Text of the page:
Director Marion McClinton thinks an end is near to the cynicism that has plagued the United States for the past few decades, and he sees this change clearly in Eisa Davis’ recent play, “Bulrusher.”
The work drew St. Paul native McClinton, who has directed around the country and has a Tony nomination to his credit, to the Pillsbury House Theatre in Minneapolis, where Davis’ play (a finalist for the 2007 Pulitzer for drama) is making its area debut.
“It’s not a cynical play at all,” McClinton says. “It is a play that is about the possibility of love and what it can do for people, and how it changes us for the better. And sometimes when you are working in the theater, in black theater, you will get a play that the audience can laugh at and relax and see themselves in the characters. I see it ultimately as a show that celebrates the joy of being a human being.”
Set in an isolated town north of San Francisco during the 1950s, “Bulrusher” explores the story of a young African-American woman who was abandoned as an infant by a river and who can read the future of others. It isn’t until a visitor from Alabama comes to the community that Bulrusher, the main character, begins to understand her own history.
One unique feature of Davis’ script is the language. The residents of Boonville have developed their own way of speaking, called boontling, which can isolate outsiders — or theater audiences. McClinton had planned time in the rehearsal process to address this issue until he began to work with his veteran cast.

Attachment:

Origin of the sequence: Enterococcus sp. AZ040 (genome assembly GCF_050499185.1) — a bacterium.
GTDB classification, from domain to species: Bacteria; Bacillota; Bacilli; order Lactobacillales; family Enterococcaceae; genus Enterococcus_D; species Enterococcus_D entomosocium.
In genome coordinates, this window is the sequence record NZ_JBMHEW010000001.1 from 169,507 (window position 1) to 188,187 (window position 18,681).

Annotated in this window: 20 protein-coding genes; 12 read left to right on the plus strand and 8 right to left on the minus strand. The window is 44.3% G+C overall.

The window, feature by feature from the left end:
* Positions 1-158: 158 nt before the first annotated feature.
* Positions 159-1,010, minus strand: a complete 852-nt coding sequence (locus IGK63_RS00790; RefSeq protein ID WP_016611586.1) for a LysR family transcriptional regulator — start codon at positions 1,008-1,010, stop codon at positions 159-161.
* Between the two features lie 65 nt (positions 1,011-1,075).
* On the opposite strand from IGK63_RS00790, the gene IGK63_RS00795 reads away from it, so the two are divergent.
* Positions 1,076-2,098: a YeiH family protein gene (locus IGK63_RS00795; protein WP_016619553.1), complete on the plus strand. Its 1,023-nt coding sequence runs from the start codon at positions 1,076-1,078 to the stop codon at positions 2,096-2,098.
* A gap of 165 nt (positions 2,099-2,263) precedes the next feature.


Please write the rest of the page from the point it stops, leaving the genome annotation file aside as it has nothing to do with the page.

“These are actors who have performed Shakespeare. If they can do Shakespearean language and have an audience understand, they can do this. It does take the audience a little bit to get into the show, but it’s like watching a movie with subtitles. After a while, you are not aware you are reading subtitles.”
A play about possibilities
For McClinton, the language is only part of the beauty in Davis’ play. Much of the rest goes back to the lack of cynicism. “The play is about the possibility of love; what more beautiful thing could you visit for two hours or so?”
McClinton sees an overall change in our society, one illustrated by the political rise of U.S. Sen. Barack Obama. “He’s the herald of an America where the questions of race, and who you are as an American, are starting to be different. He is likely to be the Democratic nominee for president. That changes the discussion of race — there is no way that it could not.”
Davis also journeyed through the same America in the latter part of the 20th century and has come up with a new way — or would that be an old way? — of looking at the world.
“Instead of being a reflection of life, (art) became a cynical view of life. So this play is extremely important. It’s not a play that is overwhelmed by its own cynicism. The great writers do that — Shakespeare, Chekhov, August (Wilson) — they all realize that the fact that they exist tells us there is possibility of hope over the inevitably of cynicism. That is something I’d rather teach my son.”
And this is something that McClinton hopes more artists, and politicians, will take to heart. It is something he plans to do with his own plays in progress.
“I can’t describe the pleasure of working on a play that is this beautiful. It changes what I am looking to do as an artist with my own plays and what I want to direct. I think this is a time for beauty in American society. I think we have deserved it for a long time. I find that to be the most thrilling thing. It changed how I viewed my art and what my art should be about and what I want to share with the audience.”
When: Through June 14
Where: Pillsbury House Theatre, 3501 Chicago Ave. S., Minneapolis
Tickets: $18 for adults; $13 for seniors and students